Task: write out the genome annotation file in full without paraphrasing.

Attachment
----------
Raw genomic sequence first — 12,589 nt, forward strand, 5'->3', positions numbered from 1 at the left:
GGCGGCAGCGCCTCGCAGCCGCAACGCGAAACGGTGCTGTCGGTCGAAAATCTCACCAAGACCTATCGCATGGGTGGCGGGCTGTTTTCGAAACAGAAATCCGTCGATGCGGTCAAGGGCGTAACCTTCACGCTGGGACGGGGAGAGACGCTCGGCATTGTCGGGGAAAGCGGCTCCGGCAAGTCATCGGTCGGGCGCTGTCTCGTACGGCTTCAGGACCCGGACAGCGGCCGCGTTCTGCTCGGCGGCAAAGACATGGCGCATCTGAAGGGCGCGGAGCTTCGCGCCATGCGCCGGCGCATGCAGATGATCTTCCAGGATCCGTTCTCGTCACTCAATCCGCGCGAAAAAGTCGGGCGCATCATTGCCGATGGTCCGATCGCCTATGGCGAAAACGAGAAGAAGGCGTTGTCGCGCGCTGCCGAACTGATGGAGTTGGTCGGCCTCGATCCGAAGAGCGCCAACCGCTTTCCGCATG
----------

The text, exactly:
Raw genomic sequence first — 12,589 nt, forward strand, 5'->3', positions numbered from 1 at the left:
GGCGGCAGCGCCTCGCAGCCGCAACGCGAAACGGTGCTGTCGGTCGAAAATCTCACCAAGACCTATCGCATGGGTGGCGGGCTGTTTTCGAAACAGAAATCCGTCGATGCGGTCAAGGGCGTAACCTTCACGCTGGGACGGGGAGAGACGCTCGGCATTGTCGGGGAAAGCGGCTCCGGCAAGTCATCGGTCGGGCGCTGTCTCGTACGGCTTCAGGACCCGGACAGCGGCCGCGTTCTGCTCGGCGGCAAAGACATGGCGCATCTGAAGGGCGCGGAGCTTCGCGCCATGCGCCGGCGCATGCAGATGATCTTCCAGGATCCGTTCTCGTCACTCAATCCGCGCGAAAAAGTCGGGCGCATCATTGCCGATGGTCCGATCGCCTATGGCGAAAACGAGAAGAAGGCGTTGTCGCGCGCTGCCGAACTGATGGAGTTGGTCGGCCTCGATCCGAAGAGCGCCAACCGCTTTCCGCATG